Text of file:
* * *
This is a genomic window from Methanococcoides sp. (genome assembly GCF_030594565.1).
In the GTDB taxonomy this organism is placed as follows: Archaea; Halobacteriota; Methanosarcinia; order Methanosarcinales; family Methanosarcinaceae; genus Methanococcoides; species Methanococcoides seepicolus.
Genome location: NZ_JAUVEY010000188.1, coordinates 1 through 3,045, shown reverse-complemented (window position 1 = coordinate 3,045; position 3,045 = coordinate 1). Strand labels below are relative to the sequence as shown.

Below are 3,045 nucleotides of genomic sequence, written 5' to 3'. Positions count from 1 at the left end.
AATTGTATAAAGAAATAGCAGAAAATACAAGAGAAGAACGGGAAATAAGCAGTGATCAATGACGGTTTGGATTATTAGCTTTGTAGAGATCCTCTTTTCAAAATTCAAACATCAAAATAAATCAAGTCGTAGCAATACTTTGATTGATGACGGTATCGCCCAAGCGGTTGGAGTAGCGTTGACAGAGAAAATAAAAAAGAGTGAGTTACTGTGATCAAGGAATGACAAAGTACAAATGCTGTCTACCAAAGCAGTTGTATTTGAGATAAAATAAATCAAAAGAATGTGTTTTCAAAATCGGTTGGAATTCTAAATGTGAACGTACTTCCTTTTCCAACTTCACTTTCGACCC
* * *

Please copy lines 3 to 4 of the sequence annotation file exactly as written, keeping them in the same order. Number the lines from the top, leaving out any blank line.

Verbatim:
Genome location: NZ_JAUVEY010000188.1, coordinates 1 through 3,045, shown reverse-complemented (window position 1 = coordinate 3,045; position 3,045 = coordinate 1). Strand labels below are relative to the sequence as shown.

Below are 3,045 nucleotides of genomic sequence, written 5' to 3'. Positions count from 1 at the left end.